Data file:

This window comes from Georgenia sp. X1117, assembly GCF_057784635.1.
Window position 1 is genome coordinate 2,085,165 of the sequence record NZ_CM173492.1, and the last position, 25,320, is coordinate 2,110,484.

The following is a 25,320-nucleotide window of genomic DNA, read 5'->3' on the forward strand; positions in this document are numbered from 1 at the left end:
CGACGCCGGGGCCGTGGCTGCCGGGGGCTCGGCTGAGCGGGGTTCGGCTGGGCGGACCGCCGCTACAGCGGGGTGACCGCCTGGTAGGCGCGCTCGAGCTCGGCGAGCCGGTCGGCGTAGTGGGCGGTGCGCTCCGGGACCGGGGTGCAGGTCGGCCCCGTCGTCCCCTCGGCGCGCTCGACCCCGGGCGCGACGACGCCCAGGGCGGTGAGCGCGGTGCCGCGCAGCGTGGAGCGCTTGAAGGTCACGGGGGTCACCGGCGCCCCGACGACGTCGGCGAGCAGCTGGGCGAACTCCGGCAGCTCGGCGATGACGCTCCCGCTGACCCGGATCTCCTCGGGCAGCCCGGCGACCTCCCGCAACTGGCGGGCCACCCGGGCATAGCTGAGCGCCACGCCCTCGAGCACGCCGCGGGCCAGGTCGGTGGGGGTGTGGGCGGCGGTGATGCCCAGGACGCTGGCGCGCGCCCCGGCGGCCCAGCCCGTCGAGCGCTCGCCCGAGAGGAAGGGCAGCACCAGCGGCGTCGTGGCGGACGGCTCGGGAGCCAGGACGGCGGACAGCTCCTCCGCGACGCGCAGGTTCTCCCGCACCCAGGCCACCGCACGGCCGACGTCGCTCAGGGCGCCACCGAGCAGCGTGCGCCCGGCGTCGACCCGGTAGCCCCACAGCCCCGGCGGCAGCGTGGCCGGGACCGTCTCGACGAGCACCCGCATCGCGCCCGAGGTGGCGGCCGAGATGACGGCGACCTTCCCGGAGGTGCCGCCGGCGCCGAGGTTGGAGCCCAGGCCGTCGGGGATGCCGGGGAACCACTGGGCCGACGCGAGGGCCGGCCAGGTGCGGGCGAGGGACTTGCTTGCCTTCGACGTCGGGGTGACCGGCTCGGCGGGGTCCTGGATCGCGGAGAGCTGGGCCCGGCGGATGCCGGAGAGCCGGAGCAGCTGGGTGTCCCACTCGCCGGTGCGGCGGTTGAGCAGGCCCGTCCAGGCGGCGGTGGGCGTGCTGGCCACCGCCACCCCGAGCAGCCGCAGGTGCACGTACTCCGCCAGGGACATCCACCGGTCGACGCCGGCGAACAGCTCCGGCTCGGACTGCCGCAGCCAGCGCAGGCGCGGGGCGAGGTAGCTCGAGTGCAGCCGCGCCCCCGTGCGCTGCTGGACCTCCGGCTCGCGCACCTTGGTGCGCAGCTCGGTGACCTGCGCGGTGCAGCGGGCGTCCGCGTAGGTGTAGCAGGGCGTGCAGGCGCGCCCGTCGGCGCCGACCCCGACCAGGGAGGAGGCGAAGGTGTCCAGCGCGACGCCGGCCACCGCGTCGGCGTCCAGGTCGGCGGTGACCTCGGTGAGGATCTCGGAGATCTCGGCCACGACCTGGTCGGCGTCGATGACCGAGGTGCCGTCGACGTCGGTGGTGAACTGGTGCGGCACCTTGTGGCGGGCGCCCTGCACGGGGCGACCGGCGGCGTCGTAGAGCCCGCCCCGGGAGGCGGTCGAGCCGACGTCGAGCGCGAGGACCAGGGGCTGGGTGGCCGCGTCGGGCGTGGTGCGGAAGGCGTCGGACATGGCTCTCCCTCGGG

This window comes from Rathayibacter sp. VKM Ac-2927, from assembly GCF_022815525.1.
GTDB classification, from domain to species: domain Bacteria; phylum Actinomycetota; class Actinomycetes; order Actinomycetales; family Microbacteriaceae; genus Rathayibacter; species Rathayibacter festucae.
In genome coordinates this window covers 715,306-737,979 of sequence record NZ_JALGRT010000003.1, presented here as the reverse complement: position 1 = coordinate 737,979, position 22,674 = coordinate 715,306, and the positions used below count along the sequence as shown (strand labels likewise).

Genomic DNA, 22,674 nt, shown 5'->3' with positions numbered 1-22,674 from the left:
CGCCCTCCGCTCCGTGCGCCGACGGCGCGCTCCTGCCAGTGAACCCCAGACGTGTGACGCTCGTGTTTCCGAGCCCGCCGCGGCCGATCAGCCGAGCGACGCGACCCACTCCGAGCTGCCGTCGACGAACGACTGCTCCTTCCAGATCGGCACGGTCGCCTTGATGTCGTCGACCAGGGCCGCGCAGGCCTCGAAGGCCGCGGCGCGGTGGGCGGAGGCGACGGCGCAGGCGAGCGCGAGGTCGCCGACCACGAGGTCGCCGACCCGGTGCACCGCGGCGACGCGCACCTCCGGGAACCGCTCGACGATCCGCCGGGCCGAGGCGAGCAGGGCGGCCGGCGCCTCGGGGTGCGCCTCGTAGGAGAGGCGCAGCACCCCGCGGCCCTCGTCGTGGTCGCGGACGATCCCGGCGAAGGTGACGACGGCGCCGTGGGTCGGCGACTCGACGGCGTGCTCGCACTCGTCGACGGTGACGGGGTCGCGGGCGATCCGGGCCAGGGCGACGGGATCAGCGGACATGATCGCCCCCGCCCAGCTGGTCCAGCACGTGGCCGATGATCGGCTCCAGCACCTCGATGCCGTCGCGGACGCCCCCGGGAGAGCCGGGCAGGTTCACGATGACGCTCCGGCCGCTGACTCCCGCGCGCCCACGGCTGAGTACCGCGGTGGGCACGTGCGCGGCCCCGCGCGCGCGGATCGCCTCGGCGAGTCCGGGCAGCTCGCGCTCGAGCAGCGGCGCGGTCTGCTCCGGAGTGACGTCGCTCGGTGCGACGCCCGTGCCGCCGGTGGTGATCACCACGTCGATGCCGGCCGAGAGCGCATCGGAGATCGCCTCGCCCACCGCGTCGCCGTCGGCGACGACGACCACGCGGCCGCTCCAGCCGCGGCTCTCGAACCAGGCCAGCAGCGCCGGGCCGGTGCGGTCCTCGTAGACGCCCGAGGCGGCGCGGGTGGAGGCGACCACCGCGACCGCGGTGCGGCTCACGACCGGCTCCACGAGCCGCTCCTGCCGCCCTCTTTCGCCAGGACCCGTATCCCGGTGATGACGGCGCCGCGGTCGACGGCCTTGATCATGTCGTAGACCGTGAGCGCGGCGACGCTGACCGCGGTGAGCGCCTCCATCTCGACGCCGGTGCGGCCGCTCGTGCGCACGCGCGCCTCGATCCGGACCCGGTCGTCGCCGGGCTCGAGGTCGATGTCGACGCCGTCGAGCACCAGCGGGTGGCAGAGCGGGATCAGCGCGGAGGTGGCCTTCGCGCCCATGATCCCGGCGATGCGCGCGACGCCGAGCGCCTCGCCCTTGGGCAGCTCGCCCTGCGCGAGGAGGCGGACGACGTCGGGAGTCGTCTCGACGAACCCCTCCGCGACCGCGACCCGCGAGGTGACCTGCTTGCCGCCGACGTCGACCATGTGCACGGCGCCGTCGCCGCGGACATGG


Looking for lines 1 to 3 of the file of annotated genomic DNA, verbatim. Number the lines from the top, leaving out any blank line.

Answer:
This window comes from Georgenia sp. X1117, assembly GCF_057784635.1.
Window position 1 is genome coordinate 2,085,165 of the sequence record NZ_CM173492.1, and the last position, 25,320, is coordinate 2,110,484.

The following is a 25,320-nucleotide window of genomic DNA, read 5'->3' on the forward strand; positions in this document are numbered from 1 at the left end: